5. Use the right tool.Among the primary benefits of rivet nuts are that they offer a faster assembly and lower installation costs compared to other fasteners. Because rivet nuts are made to be automated and used in factory settings, power installation tools are often mounted to a six-axis robot. But for individual use, you can install rivet nuts using easy-to-operate and lightweight hand tools or air/hydraulic setting tools. Here are the most popular options:

  • “Spin-spin” tool: The Insert Nut is threaded onto the mandrel on the pneumatic power tool and then inserted into a hole on the workpiece. When the power tool is activated, the mandrel spins quickly to pull the threaded portion of the shank toward the blind side of the workpiece to form a bulge around the unthreaded portion. When the bulge pushes against the back of the panel, it creates a clamping force to grip the sheet. Once the Insert Nut is securely clinched in place, the mandrel spins in the opposite direction to unthread itself from the nut, leaving the Insert Nut’s internal threading intact.
  • “Spin-pull” tool: Similar to the “spin-spin” tool, an air motor is used to thread the nut onto the mandrel. When the Insert Nut is inserted into the workpiece, hydropneumatic pressure is used to pull the mandrel back a set distance in order to set it. Then, the air motor is re-engaged to pull the mandrel out of theInsert Nut it. These tools are great for plastic workpieces.
  • “Pull-to-pressure” tool: This tool works the same as a “spin-pull” tool except that instead of pulling to a specific distance, it pulls to a set pressure. When the fastener is placed into the workpiece, hydropneumatic pressure is used to pull back the mandrel. Then, when the preset pressure is achieved, the air motor backs the mandrel out of the nut. If you are fastening metal or a hard plastic, a “pull-to-pressure” tool is ideal and consistent.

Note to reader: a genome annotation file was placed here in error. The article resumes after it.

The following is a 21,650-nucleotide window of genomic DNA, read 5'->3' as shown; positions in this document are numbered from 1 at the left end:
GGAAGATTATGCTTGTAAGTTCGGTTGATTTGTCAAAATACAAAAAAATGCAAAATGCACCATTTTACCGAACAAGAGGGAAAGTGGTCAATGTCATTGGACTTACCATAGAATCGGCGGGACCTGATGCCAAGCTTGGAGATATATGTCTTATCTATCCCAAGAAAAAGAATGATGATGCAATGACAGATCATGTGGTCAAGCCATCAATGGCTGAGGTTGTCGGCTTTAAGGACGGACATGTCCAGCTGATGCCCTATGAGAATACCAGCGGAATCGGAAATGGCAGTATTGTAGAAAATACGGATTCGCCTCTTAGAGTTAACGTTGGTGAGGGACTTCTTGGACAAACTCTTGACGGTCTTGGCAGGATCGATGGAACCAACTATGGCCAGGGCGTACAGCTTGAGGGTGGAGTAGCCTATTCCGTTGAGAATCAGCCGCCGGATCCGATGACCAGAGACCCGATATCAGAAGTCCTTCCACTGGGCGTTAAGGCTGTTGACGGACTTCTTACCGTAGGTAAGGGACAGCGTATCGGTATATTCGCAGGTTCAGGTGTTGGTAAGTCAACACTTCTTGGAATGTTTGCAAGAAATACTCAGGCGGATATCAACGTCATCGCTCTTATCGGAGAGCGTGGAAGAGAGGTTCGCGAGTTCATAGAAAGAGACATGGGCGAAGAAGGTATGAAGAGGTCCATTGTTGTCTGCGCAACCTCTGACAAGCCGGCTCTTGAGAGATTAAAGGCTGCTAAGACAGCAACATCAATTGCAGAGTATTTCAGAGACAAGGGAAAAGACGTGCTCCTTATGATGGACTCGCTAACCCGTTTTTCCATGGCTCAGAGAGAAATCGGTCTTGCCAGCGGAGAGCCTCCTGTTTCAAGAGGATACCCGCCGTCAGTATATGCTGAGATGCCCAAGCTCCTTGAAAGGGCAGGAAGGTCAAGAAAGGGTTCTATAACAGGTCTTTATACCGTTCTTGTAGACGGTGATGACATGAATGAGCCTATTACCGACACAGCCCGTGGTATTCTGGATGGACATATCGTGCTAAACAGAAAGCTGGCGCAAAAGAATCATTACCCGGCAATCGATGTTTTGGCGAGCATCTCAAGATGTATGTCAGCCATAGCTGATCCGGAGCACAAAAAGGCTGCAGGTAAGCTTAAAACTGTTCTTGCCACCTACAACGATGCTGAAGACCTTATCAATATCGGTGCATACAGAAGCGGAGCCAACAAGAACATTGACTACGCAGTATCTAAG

• What are Rivet Nuts?

    What is a rivet nut and where should it be used?

    Rivet Nut

    A rivet nut is a special type of nut that is installed into a prepared hole in a piece of sheet metal and secured prior to assembly of a bolt. A special installation tool is required to ‘set’ the nuts into the prepared hole. The nuts are placed into the hole and ‘upset’ on the back side (much like a blind rivet) which secures them, eliminating the need for a wrench.

    Standard rivet nuts have been around for years, and work well as attachment points for low strength joints that don’t see much stress. These standard nuts are not high strength and generally cannot support enough clamp load for structural joints.

    Rivet Nut Uses

    Standard rivet nuts must be used with through holes in harder materials such as steel or aluminum and do not work as well in softer materials like wood or plastic. The bulge formed on the back side must have unrestricted space to form, and will apply pressure to the plate which could overly stress plastic or wood.

    Specialty type rivet nuts exist, such as the ecosyn®-BCT which employ bulge control technology to allow them to work in blind holes and/or soft materials such as plastic. There is also a high strength version of ecosyn®-BCT which may be used in structural joints and can create high clamp loads for use with high strength bolts.

    If you are currently using weld nuts, or have areas with limited access to one side, consider looking at rivet nuts. Check out rivet nuts and ecosyn®-BCT nuts at or contact us at  for more information. Look for a future blog discussing tools for installation of rivet nuts.